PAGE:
Worrying, stress, fretting about hundreds of things. We all do it. According to bestselling author John Parkin it’s perfectly fine to say fuck it! to everything that’s important to you, because it helps you to find inner peace.
Life is like a computer game, consisting of several levels. That’s how John Parkin presents it in his book F*** it. It’s typical for Parkin: he is the kind of person who thinks deeply about things, yet values fun and lightness in his life.
Life as a game? Yes, and it’s not that farfetched. In your life you gain insights and experiences, you get past obstacles and learn all sorts of things on your way to the next level – just like in a game. For instance regarding finding inner peace.
You’re in Level 1 if you think peace of mind depends on what happens in the outside world. It’s the thought starting from ‘I find peace in myself when…’ and you can fill in the blank with all sorts of things. When I’ve finished college. When I’ve lost weight. When the holidays are over. Anything.
In Level 2, you learn how to relax right now (for instance through meditation). But still, there are things disturbing your inner peace. Thoughts about mortality, your family, climate change, war… Level 3 is: finding peace in life as it is.
A few years ago, I interviewed John Parkin, when his first book was published. He then explained why he chose the phrase ‘Fuck it’. Parkin said: ‘It’s an exclamation people understand immediately,’ he said. ‘I can’t think of any other exclamation that expresses so clearly how most of the things we worry about, don’t really matter in the end. Saying ‘Fuck it!’ actually means: this makes me unhappy, this hurts me, but goodness me, is it really that important?’
Fuck it sounds as if you don’t care at all, but in fact, it’s most helpful for people who care too much. ‘The more we start to love life, the more we get attached to it, the more unbearable it is to think how everything will end eventually. So how can we love life as much as we can, without clinging to it? That’s the lesson we all need to learn.’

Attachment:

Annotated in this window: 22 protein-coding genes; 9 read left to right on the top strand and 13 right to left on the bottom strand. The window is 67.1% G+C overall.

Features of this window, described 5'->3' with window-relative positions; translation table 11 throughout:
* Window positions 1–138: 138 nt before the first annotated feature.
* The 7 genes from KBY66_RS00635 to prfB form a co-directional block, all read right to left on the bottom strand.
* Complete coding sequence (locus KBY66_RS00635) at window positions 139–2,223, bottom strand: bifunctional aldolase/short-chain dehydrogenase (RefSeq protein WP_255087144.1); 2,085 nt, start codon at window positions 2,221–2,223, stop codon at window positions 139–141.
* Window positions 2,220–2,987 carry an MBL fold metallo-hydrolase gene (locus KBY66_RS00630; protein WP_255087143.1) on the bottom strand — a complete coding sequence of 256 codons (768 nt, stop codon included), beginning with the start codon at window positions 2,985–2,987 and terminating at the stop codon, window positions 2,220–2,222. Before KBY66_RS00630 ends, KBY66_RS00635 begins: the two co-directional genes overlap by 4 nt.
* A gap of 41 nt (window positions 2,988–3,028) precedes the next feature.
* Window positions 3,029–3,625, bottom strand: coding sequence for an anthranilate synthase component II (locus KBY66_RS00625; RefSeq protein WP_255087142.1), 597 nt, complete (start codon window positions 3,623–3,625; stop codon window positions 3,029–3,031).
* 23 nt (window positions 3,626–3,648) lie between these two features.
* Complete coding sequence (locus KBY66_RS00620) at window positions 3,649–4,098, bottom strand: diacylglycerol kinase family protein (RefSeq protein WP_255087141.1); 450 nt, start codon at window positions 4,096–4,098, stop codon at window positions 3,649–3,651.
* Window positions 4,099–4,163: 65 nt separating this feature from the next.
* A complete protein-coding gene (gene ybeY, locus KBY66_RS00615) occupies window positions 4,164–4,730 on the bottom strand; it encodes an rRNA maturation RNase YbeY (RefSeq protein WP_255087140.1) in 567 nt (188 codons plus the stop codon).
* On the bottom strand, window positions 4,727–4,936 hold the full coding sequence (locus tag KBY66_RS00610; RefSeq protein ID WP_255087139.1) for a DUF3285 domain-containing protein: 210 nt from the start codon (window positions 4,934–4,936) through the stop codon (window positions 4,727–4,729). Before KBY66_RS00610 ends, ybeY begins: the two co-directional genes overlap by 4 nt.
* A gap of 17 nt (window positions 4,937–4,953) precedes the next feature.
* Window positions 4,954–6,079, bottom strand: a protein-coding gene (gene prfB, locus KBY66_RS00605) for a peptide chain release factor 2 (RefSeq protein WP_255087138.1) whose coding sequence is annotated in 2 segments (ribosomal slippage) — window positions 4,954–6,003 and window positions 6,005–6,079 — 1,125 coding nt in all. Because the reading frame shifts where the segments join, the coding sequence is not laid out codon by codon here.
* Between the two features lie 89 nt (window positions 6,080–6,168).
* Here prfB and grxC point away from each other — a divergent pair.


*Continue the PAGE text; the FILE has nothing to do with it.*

It made me think of three things that occupy our minds a lot, while in the end, they don’t really matter.
‘Being authentic’ is the new ‘being righteous’, John Parkin writes in his new book. There are hundreds of reasons – some of them noble, others not so noble – for not being authentic all the time. Parkin: ‘If it’s not the time to be authentic, don’t worry about it.’ So fuck it to being authentic.
Of course it’s important to try and love yourself more. Most of us are more demanding towards ourselves than we are to others. But in the end, it also means loving the fact that you dón’t love yourself sometimes. Not loving yourself isn’t wrong. It can be OK, too. So fuck it to always loving yourself.
Having a positive attitude feels better than having a negative one. But there’s nothing wrong with being negative and pessimistic sometimes. ‘Give in to your inner grumbling, your hidden Eeyore, just welcome it and see how much better you’ll feel. It’s more real, it’s more honest.’
The list of things to say fuck it too is long. But the funny thing is: beneath all the cool words and funny metaphors, Parkin has a deeply spiritual notion of this ‘game’ of life. The notion that, in the end, when you’re forced to let go everything, you’ll know everything will be OK – and that your soul, your mind, or whatever you want to call it, will find peace.
That’s why it doesn’t matter whether you’re spiritual or not, or whether you say ‘fuck it’ often. Just saying it about things you worry about, can help to put things in perspective, and that’s very refreshing now and then.
For instance when you keep editing an article forever, because you feel it still needs improvement.
Fuck it – it is what it is!
Text: Anne Wesseling
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